Our work is exhibited in an empty shop window in Cambridge! Pess release
Come and have a look: 17th Oct – 14th Nov in 38-40 Regent Street
Saturday 29th of October 3.30 p.m.: opening and performance by Elke Papp – Gallery
Sunday the 14 th of November: finissage (last chance to see!) from 10.30 to 12.00
Hope to see you there!
“Follow the fellow – a creative Cambridge exploration of those who followed” is an international art project which has been started in Cambridge in 2011 and is supposed to be continued further on.
Everyday experiences of those who followed their husbands / wifes and partners to Cambridge who work here (mostly temporarily) for the university and set up a family are explored in a creative way involving various art forms such as performance, writing, visual arts, etc.
A team of international followers – Elke Papp (Austria), Geneviève Guétemme
(France), Jessa Leff (England) and Alison O’Neill (England) – being artists and
mothers with an academic past/present – creates art works and offers workshops,
encouraging the audience to work with them on their feelings about Cambridge
and their life of moving around.
For each of us “following the fellow” feels different and alike at the same time:
Follow the fellow….. Who might have lost his dream on the way. And what about the follower’s dream? Follow the fellow and be fed by the fellow. Be a family in a foreign country. I left Vienna to live in Leipzig with my fellow.
We left Lepzig to live in Cambridge (Not a single day longer than two years
was my saying then! That’s three years ago..) Living abroad. Not knowing where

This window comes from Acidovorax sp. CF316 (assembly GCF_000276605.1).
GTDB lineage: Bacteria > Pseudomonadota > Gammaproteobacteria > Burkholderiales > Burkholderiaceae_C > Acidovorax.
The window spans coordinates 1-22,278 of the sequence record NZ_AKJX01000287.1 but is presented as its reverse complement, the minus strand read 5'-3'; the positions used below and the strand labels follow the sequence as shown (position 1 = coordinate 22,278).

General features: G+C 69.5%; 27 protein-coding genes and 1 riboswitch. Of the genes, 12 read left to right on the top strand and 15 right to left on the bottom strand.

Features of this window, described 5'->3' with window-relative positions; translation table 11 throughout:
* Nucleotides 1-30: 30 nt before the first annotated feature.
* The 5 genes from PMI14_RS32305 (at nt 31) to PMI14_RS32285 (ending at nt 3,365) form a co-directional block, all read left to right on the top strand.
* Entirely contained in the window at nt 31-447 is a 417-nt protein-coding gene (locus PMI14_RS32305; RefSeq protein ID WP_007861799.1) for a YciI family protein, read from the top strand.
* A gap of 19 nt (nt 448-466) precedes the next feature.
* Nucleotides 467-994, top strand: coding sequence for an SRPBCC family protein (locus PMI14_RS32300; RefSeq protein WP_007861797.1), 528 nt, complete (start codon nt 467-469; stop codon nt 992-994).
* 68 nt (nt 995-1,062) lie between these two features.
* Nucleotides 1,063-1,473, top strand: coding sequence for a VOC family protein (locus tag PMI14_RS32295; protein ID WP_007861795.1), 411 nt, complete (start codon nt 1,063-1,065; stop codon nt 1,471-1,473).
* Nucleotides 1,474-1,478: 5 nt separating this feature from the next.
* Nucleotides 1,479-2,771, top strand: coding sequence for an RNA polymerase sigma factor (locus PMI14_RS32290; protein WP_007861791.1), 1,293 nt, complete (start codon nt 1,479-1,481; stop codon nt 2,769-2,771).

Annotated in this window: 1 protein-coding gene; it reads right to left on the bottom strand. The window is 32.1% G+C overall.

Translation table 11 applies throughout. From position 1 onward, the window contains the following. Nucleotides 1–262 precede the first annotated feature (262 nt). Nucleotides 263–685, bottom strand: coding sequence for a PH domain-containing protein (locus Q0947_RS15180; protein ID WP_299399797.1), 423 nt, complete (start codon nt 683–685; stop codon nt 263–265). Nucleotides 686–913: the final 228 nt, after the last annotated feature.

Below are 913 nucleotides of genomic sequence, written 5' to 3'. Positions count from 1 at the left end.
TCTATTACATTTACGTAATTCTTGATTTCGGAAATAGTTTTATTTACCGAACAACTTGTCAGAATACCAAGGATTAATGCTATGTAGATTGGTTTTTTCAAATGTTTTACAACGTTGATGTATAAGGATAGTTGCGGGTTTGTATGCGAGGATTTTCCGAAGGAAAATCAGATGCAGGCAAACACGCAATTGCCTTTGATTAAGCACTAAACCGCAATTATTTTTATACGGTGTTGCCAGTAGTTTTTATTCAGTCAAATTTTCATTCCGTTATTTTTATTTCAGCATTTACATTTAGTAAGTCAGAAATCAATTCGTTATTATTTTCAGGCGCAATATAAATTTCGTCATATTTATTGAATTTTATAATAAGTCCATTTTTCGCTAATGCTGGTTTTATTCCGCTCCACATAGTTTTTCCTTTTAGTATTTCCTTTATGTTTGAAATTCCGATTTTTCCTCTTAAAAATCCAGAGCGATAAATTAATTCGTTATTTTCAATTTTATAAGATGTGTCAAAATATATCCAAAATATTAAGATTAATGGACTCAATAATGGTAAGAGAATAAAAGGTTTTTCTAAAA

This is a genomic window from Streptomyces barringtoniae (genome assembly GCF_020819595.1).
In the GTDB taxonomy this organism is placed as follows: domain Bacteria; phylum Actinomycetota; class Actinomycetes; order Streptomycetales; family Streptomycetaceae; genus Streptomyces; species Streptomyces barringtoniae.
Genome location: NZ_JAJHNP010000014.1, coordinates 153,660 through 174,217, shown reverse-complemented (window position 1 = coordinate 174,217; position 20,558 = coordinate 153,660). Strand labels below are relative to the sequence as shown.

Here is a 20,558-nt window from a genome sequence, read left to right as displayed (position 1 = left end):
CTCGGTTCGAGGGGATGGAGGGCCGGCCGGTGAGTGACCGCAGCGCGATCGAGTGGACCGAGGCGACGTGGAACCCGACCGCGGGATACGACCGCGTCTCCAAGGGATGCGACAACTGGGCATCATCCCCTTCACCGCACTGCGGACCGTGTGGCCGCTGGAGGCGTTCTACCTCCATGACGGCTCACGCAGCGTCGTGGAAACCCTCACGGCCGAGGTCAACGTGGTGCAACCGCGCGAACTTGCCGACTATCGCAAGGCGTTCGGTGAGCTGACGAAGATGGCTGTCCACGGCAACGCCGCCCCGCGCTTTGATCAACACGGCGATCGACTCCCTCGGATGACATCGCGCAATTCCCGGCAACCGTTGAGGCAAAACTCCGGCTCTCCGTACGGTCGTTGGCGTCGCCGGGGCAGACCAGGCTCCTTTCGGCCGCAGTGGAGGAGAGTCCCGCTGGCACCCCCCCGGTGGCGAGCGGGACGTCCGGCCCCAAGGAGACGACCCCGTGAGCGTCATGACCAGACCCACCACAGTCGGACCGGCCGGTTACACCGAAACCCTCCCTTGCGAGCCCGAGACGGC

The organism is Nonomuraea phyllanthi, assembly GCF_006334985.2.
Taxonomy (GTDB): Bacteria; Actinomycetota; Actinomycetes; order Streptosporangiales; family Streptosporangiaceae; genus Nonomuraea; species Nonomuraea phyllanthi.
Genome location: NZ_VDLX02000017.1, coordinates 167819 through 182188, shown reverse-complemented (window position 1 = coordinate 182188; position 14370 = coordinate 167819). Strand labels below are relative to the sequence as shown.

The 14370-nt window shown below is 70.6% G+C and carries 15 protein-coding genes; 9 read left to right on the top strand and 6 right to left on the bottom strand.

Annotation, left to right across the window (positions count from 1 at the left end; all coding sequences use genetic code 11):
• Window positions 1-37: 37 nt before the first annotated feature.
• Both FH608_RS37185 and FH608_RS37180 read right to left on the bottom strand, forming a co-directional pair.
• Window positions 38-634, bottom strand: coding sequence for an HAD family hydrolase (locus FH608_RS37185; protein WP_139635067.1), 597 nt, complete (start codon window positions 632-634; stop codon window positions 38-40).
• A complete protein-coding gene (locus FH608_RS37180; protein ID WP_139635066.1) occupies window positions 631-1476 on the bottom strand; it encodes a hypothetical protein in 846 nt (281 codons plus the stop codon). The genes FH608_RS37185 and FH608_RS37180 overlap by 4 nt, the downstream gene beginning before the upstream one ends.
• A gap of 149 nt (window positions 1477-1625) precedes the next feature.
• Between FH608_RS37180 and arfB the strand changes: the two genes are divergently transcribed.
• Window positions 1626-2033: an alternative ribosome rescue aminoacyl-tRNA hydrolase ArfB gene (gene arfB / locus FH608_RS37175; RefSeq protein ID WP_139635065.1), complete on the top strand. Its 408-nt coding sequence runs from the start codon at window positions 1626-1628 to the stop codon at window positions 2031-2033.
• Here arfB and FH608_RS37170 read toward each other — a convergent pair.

to go next. How exiting! How exhausting! A modern nomade life? Or a very
tradtional (non-feminist?) tribal way of living in these modern (?) times?
Forever following or become the one who is followed? As a writer and
performance artist I am strongly inspired by my life experiences and how they
reflect others. Has following become a trend in those global times? Cambridge
may one make think so.
Following without following, I have one foot in England and the other one still in France and it’s fairly acrobatic! Especially with a young child: following me of course or is it the other way around? Feet up and down, following is a dance. Sometimes it is possible to sit still just (at least half a second) to contemplate a boat race where following means trying to catch up, and stop. But these pauses are only small photographic punctuations: followers never stop.
Like Rapunzel, I was up for being rescued. I registered my car to his address before I had even seen the house. Touching down in Cambridge was disorienting, I followed my map wherever I went and still managed to get lost the long way around. Now that my daughter plays at map-reading from the back seat (“You have to keep going, Mummy”), I see that following starts early, and sometimes goes back and forth. In my drawings I am trying to see that there is room enough for me.
I didnʼt think about the nature of my following. It was more about being in the same place as my partner. My following to Cambridge coincided with a period of having babies and therefore revolved around my being in and of the home. I worked in the home, my children were in the home. My perceptions of myself were altered. I was attached and in a dependent role. I was suddenly in an (almost) traditional set up for which I was unprepared. Somebody added on to somebody else’s life. An appendage.